What's Wrong With This Picture: A Mini's Progress Edition

Edward Niedermeyer
by Edward Niedermeyer

My two weeks in Europe has drawn to a close, and I’m back at my familiar desk, in front of my familiar computer, catching up on all the automotive happenings I missed, contemplating my transition out of TTAC’s day-to-day leadership, and reflecting on all I saw over my whirlwind two weeks. And though you haven’t heard from me much in the last two weeks, rest assured that I have not forgotten TTAC, nor have I missed any opportunities to accumulate impressions from the automotive landscape of modern Europe.

This week I will publish two reviews of the automobiles I drove over the last two weeks, and though neither of these cars are available in the US, I believe they both hold fascinating lessons that are highly applicable and relevant to both the US market and the global auto business. But in the meantime I thought I’d share this picture, which would be near impossible to take in the US, and which speaks volumes about the evolution of small cars. Just blocks from Paris’s Place de la Concorde, in front of Chanel’s flagship Parisian boutique, I was able to capture a classic and modern Mini, with a Smart ForTwo sandwiched in between for scale.

I’ll leave commentary on this image to TTAC’s Best and Brightest, but I will say that the tableau stopped me in my tracks. Though I’ve always loved the classic Mini, and I have only the deepest admiration for those who keep these wonderful cars in daily use, this image confirms just how much our automotive expectations have changed. If you think a Smart makes undue compromises in the pursuit of its city-friendly size, imagine what an original Mini must be like in today’s traffic….

Edward Niedermeyer
Edward Niedermeyer

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  • George B George B on Dec 20, 2011

    Small cars are getting bigger. Consumers can now get subcompact fuel economy out of almost mid-sized sedans like the Corolla, Jetta, and Cruze. Here in the US few consumers select tiny cars by choice and it looks like even the Mini has grown to meet expectations. As others have said, safety expectations for children also establish a minimum car size. The both new CAFE requirements and consumer demand reward longer wheel base and wider track. Expect more cars with extremely short overhangs and wheels pushed out to the corners.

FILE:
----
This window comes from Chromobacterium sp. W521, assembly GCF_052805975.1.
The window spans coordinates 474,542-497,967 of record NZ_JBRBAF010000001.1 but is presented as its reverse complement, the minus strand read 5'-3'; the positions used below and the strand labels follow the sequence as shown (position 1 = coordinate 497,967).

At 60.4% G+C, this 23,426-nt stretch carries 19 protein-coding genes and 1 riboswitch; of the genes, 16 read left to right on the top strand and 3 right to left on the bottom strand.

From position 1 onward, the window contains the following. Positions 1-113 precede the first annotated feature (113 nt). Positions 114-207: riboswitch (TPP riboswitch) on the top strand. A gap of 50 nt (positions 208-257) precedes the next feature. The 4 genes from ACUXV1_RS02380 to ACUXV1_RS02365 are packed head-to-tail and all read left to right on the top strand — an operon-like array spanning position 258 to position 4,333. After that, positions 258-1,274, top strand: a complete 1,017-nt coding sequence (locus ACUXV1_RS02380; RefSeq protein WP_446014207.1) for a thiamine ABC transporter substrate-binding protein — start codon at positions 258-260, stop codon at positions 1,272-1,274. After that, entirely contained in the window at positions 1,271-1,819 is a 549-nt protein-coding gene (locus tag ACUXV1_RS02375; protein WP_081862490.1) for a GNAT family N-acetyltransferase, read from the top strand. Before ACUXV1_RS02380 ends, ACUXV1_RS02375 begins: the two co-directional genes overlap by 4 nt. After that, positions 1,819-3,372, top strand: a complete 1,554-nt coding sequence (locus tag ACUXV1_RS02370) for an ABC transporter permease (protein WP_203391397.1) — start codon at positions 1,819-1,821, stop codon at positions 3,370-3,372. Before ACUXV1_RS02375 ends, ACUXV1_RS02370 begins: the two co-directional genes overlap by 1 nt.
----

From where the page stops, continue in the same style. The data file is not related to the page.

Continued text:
• Pacificpom2 Pacificpom2 on Dec 20, 2011

    My parents first car in Australia was a Morris Mini, green with a white roof. Nicknamed "bricks" because they looked like one compared to the Holdens, Fords and Valiants, could go round corners like it was on rails, and it certain circumstances could out race them. We a young kids, 10 and 6, didn't have the pleasure of actually driving it, only riding in it, but I know that it was a regular long distance driver and I can only remeber it breaking down when the fan belt broke. That's when I learnt or heard about legendary "pommy" engineering. Apparently it was not an easy thing to change. Plus it's legendary dislike of water and rain, but being in Australia before climate change, the rain only came once or twice a year and you could ptrepare or be prepared for water ingress of the front mounted distributer. As for a Smart car only usefull fro belting around the city streets, wouldn't take one of those anywhere near a highway, the new MINI I would, just too expensive down here. and

  • Krhodes1 Krhodes1 on Dec 20, 2011

    I think most comparisons of the US and Europe as far as car needs are a bit diseigenuous. Sure the US is a big country - but you know what, SO IS EUROPE in these days of no borders and Schengen. Most Americans car NEEDS don't differ significantly from most Europeans, merely thier WANTS. Sure SOME people need to tow rolling ranch homes, and thus allegedly need a truck, but I saw far more caravans being towed around by quite modest cars while I was in Europe last summer than I ever see here, even living in "Vacationland". Their campers are just smarter than ours. Lighter and more cleverly designed. Plenty of European cities have sprawling suburbs too. But what do I know, I am all for my health insurance not being tied to my employment, and a reasonable social safety net in general.

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    • Sam P Sam P on Dec 20, 2011

      @fvfvsix I would guess most Americans wouldn't drive 2,700 miles to their destination and would fly instead. That's 4 days of driving each way at least.

  • Bus-man1 Bus-man1 on Dec 22, 2011

    Christ I want a old Mini, the 88' Volvo 240 just feels too safe going down 64/40. But alas the upcoming bankruptcy due to the wife's thyroid shutting down (yes, we are both college educated, employed and "insured") might prevent that for a decade or three.